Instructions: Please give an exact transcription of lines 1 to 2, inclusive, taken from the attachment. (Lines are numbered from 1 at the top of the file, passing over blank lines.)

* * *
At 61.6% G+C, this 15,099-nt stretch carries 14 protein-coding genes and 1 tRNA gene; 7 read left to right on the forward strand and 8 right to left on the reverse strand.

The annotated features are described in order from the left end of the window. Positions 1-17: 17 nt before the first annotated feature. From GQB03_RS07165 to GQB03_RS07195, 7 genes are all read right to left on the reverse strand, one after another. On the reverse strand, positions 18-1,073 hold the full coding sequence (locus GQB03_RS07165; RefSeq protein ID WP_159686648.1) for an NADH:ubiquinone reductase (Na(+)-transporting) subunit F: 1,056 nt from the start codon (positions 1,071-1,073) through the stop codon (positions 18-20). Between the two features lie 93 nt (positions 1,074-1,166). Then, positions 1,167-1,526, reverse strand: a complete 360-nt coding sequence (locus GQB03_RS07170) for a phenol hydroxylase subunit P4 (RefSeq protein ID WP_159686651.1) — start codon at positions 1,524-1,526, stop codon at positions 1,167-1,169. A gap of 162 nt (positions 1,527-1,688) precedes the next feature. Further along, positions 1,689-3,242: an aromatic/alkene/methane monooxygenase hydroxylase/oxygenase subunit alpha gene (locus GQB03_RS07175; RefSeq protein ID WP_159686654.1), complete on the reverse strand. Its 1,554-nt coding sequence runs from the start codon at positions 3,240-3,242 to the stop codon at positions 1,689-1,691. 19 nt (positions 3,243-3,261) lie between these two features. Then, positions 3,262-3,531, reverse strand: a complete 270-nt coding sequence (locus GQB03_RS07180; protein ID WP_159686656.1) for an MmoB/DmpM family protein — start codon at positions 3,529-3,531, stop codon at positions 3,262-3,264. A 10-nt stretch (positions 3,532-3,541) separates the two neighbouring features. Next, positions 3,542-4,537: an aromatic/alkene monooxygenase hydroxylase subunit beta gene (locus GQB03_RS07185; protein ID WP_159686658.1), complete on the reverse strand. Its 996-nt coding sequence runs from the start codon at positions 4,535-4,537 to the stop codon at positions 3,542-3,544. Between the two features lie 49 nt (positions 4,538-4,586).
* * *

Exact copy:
At 61.6% G+C, this 15,099-nt stretch carries 14 protein-coding genes and 1 tRNA gene; 7 read left to right on the forward strand and 8 right to left on the reverse strand.

The annotated features are described in order from the left end of the window. Positions 1-17: 17 nt before the first annotated feature. From GQB03_RS07165 to GQB03_RS07195, 7 genes are all read right to left on the reverse strand, one after another. On the reverse strand, positions 18-1,073 hold the full coding sequence (locus GQB03_RS07165; RefSeq protein ID WP_159686648.1) for an NADH:ubiquinone reductase (Na(+)-transporting) subunit F: 1,056 nt from the start codon (positions 1,071-1,073) through the stop codon (positions 18-20). Between the two features lie 93 nt (positions 1,074-1,166). Then, positions 1,167-1,526, reverse strand: a complete 360-nt coding sequence (locus GQB03_RS07170) for a phenol hydroxylase subunit P4 (RefSeq protein ID WP_159686651.1) — start codon at positions 1,524-1,526, stop codon at positions 1,167-1,169. A gap of 162 nt (positions 1,527-1,688) precedes the next feature. Further along, positions 1,689-3,242: an aromatic/alkene/methane monooxygenase hydroxylase/oxygenase subunit alpha gene (locus GQB03_RS07175; RefSeq protein ID WP_159686654.1), complete on the reverse strand. Its 1,554-nt coding sequence runs from the start codon at positions 3,240-3,242 to the stop codon at positions 1,689-1,691. 19 nt (positions 3,243-3,261) lie between these two features. Then, positions 3,262-3,531, reverse strand: a complete 270-nt coding sequence (locus GQB03_RS07180; protein ID WP_159686656.1) for an MmoB/DmpM family protein — start codon at positions 3,529-3,531, stop codon at positions 3,262-3,264. A 10-nt stretch (positions 3,532-3,541) separates the two neighbouring features. Next, positions 3,542-4,537: an aromatic/alkene monooxygenase hydroxylase subunit beta gene (locus GQB03_RS07185; protein ID WP_159686658.1), complete on the reverse strand. Its 996-nt coding sequence runs from the start codon at positions 4,535-4,537 to the stop codon at positions 3,542-3,544. Between the two features lie 49 nt (positions 4,538-4,586).